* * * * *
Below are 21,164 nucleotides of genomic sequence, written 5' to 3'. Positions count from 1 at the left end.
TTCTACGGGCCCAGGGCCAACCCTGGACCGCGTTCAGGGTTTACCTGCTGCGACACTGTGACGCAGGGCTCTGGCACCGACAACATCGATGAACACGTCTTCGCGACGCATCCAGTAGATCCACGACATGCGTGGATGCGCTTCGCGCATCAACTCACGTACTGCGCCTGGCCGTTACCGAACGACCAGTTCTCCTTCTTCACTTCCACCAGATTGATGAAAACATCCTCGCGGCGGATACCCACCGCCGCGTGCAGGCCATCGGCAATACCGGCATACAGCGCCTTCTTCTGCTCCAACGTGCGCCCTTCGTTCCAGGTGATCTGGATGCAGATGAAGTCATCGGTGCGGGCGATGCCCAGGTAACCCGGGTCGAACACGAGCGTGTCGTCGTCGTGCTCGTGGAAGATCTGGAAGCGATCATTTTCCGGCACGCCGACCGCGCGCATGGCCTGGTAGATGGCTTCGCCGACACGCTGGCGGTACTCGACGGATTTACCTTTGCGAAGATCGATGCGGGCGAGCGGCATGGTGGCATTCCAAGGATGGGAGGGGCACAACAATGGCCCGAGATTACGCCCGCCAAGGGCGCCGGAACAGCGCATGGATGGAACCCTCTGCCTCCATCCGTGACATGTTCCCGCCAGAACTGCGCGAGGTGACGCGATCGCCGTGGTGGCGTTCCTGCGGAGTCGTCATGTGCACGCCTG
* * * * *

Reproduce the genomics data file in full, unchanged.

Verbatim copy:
Below are 21,164 nucleotides of genomic sequence, written 5' to 3'. Positions count from 1 at the left end.
TTCTACGGGCCCAGGGCCAACCCTGGACCGCGTTCAGGGTTTACCTGCTGCGACACTGTGACGCAGGGCTCTGGCACCGACAACATCGATGAACACGTCTTCGCGACGCATCCAGTAGATCCACGACATGCGTGGATGCGCTTCGCGCATCAACTCACGTACTGCGCCTGGCCGTTACCGAACGACCAGTTCTCCTTCTTCACTTCCACCAGATTGATGAAAACATCCTCGCGGCGGATACCCACCGCCGCGTGCAGGCCATCGGCAATACCGGCATACAGCGCCTTCTTCTGCTCCAACGTGCGCCCTTCGTTCCAGGTGATCTGGATGCAGATGAAGTCATCGGTGCGGGCGATGCCCAGGTAACCCGGGTCGAACACGAGCGTGTCGTCGTCGTGCTCGTGGAAGATCTGGAAGCGATCATTTTCCGGCACGCCGACCGCGCGCATGGCCTGGTAGATGGCTTCGCCGACACGCTGGCGGTACTCGACGGATTTACCTTTGCGAAGATCGATGCGGGCGAGCGGCATGGTGGCATTCCAAGGATGGGAGGGGCACAACAATGGCCCGAGATTACGCCCGCCAAGGGCGCCGGAACAGCGCATGGATGGAACCCTCTGCCTCCATCCGTGACATGTTCCCGCCAGAACTGCGCGAGGTGACGCGATCGCCGTGGTGGCGTTCCTGCGGAGTCGTCATGTGCACGCCTG